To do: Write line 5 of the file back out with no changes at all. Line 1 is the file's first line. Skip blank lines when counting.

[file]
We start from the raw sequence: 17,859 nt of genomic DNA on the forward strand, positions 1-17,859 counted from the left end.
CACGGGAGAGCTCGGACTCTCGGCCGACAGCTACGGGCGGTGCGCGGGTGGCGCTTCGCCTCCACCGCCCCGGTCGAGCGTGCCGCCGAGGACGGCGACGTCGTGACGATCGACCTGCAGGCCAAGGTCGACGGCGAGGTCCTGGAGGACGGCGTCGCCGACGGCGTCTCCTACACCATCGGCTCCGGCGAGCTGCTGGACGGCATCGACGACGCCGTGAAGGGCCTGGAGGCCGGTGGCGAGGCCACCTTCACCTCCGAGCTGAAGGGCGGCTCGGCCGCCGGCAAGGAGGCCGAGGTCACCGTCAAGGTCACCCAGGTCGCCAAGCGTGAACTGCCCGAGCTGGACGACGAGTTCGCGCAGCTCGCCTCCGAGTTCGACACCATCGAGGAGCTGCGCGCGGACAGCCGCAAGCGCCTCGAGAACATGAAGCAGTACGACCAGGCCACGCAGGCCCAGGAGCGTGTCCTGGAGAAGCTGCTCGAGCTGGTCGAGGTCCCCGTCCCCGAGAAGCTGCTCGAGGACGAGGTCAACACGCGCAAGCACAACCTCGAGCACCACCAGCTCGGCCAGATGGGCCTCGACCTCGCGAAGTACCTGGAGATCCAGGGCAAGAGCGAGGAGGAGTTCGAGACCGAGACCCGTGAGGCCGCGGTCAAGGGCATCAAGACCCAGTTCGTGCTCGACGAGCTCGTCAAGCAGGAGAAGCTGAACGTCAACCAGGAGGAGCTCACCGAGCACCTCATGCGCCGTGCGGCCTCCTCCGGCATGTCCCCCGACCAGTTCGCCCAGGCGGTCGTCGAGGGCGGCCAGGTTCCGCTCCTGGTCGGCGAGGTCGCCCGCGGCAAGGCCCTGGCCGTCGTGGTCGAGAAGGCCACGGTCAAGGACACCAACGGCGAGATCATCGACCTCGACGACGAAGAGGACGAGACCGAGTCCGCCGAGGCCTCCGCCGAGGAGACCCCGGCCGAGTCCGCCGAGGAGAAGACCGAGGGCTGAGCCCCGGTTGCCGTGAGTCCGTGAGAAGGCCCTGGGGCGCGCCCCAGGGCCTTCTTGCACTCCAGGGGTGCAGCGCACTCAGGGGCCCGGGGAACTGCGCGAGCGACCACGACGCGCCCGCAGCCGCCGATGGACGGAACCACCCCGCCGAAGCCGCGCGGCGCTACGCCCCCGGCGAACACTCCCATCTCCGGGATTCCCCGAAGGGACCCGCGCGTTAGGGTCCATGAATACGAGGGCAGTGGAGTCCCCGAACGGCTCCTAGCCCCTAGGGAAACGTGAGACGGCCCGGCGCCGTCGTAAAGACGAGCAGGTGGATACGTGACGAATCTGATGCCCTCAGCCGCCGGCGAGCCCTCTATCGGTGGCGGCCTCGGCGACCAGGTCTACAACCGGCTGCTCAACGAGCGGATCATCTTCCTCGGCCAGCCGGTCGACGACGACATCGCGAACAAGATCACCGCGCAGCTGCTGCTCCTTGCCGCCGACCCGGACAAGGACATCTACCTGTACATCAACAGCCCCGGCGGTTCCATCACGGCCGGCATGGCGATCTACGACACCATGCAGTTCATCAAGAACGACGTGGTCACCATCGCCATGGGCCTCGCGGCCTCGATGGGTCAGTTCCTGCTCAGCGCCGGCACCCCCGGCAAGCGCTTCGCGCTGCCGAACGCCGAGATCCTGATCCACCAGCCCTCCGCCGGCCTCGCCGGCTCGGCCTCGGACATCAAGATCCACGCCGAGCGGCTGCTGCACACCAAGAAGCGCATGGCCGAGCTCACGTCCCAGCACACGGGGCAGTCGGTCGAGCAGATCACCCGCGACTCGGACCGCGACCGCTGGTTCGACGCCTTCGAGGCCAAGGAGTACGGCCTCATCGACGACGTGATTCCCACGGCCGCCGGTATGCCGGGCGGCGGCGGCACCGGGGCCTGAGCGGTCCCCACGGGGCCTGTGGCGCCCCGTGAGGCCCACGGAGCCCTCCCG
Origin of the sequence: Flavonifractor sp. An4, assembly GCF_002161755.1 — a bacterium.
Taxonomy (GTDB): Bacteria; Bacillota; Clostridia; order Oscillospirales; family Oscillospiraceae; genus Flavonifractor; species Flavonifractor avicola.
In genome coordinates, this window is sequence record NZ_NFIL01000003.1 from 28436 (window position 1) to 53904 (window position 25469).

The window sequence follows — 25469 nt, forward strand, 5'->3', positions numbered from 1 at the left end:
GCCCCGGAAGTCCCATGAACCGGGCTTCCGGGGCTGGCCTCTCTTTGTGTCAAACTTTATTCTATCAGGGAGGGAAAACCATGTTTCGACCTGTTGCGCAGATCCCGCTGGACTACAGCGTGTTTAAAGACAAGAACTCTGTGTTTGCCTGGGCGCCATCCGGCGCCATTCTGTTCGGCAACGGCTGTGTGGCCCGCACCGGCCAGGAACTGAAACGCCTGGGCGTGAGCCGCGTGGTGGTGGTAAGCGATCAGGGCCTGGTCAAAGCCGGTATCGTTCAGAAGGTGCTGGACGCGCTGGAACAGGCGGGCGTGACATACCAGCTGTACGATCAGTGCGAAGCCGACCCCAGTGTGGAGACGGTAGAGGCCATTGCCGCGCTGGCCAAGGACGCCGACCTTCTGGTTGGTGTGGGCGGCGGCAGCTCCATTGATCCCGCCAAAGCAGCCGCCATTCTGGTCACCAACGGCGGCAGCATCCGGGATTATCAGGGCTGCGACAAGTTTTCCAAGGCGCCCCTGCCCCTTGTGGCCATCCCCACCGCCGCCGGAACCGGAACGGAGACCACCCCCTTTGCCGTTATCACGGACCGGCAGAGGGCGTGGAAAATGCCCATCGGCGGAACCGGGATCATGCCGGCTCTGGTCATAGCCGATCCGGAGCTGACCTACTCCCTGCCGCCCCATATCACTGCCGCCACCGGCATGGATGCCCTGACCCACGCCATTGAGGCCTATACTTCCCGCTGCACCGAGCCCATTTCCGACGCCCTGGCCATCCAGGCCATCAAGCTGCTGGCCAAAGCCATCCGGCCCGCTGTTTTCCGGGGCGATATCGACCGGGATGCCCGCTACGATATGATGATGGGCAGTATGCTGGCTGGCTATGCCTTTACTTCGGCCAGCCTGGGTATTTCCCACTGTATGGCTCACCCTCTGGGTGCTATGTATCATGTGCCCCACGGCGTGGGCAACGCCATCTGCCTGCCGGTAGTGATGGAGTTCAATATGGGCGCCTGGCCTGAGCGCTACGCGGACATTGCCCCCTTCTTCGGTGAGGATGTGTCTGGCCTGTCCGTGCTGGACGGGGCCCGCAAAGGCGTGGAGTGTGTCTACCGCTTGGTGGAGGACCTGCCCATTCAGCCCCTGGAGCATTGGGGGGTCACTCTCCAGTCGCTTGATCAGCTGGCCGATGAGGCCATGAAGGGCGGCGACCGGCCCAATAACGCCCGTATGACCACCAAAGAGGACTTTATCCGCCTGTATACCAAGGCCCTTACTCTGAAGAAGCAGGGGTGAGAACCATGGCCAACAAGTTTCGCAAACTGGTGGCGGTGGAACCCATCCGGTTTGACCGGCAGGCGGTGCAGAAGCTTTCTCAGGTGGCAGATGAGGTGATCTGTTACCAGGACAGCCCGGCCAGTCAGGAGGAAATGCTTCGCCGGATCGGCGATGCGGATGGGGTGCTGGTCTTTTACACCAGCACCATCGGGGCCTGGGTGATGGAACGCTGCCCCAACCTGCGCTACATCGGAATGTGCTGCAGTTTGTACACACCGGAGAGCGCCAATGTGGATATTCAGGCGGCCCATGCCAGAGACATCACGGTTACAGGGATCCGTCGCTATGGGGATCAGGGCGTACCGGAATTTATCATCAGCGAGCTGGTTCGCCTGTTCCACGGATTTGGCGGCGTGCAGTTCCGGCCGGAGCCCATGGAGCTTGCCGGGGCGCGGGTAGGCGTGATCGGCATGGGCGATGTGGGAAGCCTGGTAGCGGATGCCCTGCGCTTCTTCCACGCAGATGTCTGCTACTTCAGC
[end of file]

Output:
In genome coordinates, this window is sequence record NZ_NFIL01000003.1 from 28436 (window position 1) to 53904 (window position 25469).